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|The campaign in the Western Desert was fought between the Commonwealth forces (with, later, the addition of two brigades of Free French and one each of Polish and Greek troops) all based in Egypt, and the Axis forces (German and Italian) based in Libya. The battlefield, across which the fighting surged back and forth between 1940 and 1942, was the 1,000 kilometres of desert between Alexandria i...||08/16/2009||578|
|The German Shrine, an ossuary containing the remains of 4,213 German soldiers who fell during the battle of El Alamein, was built in the style of a medieval fortress. Also 30 WW1 soldiers are buried here.|
|The Italian war cemetery for fallen soldiers from the First World War, also contains the graves of 20 Italian POW's from the Second World War. They died in German captivity (1943).|
|The defence against Rommel's drive across Cyrenaica towards Suez consisted of a number of irregularly spaced strong points or 'boxes' linked by deep minefields. Those nearest the Axis forces were held by infantry, while those further back served as reserve static positions and as bases from which the armour could operate. |
The chief 'box', known as Knightsbridge, was round a junc...
|The Battle of Alamein, or more correctly the Second Battle of El Alamein, marked a significant turning point in the Western Desert Campaign of World War II. The battle lasted from October 23 to November 3, 1942. Following the First Battle of El Alamein, which had stalled the Axis advance, General Bernard Montgomery took command of the British Commonwealth's Eighth Army from Claude Auchinleck in...||10/25/2005||2,168|
|The World War II Sicily-Rome American Cemetery and Memorial site in Italy covers 77 acres, rising in a gentle slope from a broad pool with an island and cenotaph flanked by groups of Italian cypress trees. Beyond the pool is the immense field of headstones of 7,861 of American military war dead, arranged in gentle arcs on broad green lawns beneath rows of Roman pines. The majority of these men ...||08/16/2009||281|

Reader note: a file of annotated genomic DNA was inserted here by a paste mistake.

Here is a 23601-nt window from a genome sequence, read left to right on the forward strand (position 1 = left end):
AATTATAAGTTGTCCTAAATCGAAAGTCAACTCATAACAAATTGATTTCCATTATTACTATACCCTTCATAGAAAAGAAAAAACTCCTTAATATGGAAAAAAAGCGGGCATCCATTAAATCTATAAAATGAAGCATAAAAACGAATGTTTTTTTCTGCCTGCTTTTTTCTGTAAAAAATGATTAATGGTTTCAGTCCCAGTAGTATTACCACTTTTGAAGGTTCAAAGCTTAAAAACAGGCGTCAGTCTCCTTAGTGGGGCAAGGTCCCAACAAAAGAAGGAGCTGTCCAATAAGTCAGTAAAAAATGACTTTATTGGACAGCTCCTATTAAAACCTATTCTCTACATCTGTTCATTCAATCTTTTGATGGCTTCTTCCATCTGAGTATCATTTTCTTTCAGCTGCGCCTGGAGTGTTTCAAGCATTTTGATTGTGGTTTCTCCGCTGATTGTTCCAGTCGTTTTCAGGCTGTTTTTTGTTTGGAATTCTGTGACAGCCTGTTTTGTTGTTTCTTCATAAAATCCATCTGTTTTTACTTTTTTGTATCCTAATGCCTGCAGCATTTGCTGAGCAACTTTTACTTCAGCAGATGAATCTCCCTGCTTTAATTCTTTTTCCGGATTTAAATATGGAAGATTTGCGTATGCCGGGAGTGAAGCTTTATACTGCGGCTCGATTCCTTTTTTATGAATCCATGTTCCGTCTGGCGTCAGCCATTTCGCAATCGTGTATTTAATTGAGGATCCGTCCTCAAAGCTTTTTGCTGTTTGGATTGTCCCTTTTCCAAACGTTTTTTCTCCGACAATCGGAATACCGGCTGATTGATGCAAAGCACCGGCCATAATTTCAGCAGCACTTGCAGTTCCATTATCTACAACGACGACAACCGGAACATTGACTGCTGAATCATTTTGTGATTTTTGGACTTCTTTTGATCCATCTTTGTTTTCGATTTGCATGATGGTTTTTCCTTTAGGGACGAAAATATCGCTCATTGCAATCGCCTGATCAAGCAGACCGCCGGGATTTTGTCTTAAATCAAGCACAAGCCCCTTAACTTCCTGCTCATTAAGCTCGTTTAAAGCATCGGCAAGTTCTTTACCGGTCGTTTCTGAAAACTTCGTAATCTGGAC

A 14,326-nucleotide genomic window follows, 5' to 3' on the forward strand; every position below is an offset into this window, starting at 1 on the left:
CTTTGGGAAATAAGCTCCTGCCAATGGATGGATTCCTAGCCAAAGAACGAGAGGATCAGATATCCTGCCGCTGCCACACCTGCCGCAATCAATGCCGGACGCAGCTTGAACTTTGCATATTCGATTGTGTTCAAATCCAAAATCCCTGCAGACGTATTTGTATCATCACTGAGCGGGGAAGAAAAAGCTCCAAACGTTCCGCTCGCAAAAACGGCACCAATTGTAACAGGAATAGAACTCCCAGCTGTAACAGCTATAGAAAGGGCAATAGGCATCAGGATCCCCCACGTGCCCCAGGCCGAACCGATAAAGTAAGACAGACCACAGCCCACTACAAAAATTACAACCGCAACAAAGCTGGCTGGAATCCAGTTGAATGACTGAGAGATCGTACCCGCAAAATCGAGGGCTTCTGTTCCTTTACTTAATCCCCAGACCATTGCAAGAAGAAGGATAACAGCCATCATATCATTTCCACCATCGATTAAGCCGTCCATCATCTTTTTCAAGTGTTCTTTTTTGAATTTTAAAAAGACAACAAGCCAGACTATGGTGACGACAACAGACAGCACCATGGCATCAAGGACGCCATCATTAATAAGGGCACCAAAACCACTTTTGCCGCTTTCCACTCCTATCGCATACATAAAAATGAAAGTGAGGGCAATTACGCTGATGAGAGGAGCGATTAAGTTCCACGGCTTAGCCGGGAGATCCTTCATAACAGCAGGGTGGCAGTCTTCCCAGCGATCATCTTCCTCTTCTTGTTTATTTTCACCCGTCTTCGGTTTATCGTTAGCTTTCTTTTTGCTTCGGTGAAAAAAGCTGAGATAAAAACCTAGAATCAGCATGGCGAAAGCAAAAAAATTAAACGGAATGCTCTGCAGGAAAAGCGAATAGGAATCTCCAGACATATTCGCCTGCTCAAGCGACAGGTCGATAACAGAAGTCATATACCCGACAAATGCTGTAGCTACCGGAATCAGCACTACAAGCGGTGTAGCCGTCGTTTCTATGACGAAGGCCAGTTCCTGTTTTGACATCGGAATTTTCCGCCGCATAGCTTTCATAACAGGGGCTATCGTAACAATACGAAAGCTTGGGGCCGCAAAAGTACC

|Flanders Field American Cemetery and Memorial is a World War I cemetery on the southeast edge of the town of Waregem, Belgium. This is the only American World War I cemetery in Belgium and 411 American servicemen are buried or commemorated there. Many of them fell at Spitaals Bosschen, an action of the Ypres-Lys Campaign by the 91st Infantry Division in the closing days of World War I.|
|Originally a World War I cemetery, the Suresnes American Cemetery and Memorial just outside Paris, France now shelters the remains of U.S. dead of both wars. The 7.5-acre cemetery contains the remains of 1,541 Americans who died in World War I and 24 Unknown dead of World War II. Bronze tablets on the walls of the chapel record the names of 974 World War I missing. Rosettes mark the names of th...||08/15/2009||251|
|The 42.5-acre Aisne-Marne Cemetery and Memorial in France, its headstones lying in a sweeping curve, sits at the foot of the hill where stands Belleau Wood. The cemetery contains the graves of 2,289 war dead, most of whom fought in the vicinity and in the Marne valley in the summer of 1918. The memorial chapel sits on a hillside, decorated with sculptured and stained-glass details of wartime pe...||08/15/2009||229|
|The Cambridge American Cemetery and Memorial site in England, 30.5 acres in total, was donated by the University of Cambridge. It lies on a slope with the west and south sides framed by woodland. The cemetery contains the remains of 3,812 of our military dead; 5,127 names are recorded on the Tablets of the Missing. Rosettes mark the names of those since recovered and identified. Most died in th...||08/16/2009||273|
|Sofia War Cemetery contains the graves of Commonwealth servicemen who died as prisoners of war or with the occupying forces following the Bulgarian capitulation in September 1918. |
The original cemetery contained 62 war burials, most of which were brought in from Dubnitza Cemetery, Radomir Cemetery and Military Cemetery, and Sofia Town Cemetery. Further graves were brought in fro...
|The Brittany American Cemetery and Memorial in France covers 28 acres of rolling farm country near the eastern edge of Brittany and contains the remains of 4,410 of our war dead, most of whom lost their lives in the Normandy and Brittany campaigns of 1944. Along the retaining wall of the memorial terrace are inscribed the names of 498 of the missing. Rosettes mark the names of those since recov...||08/16/2009||273|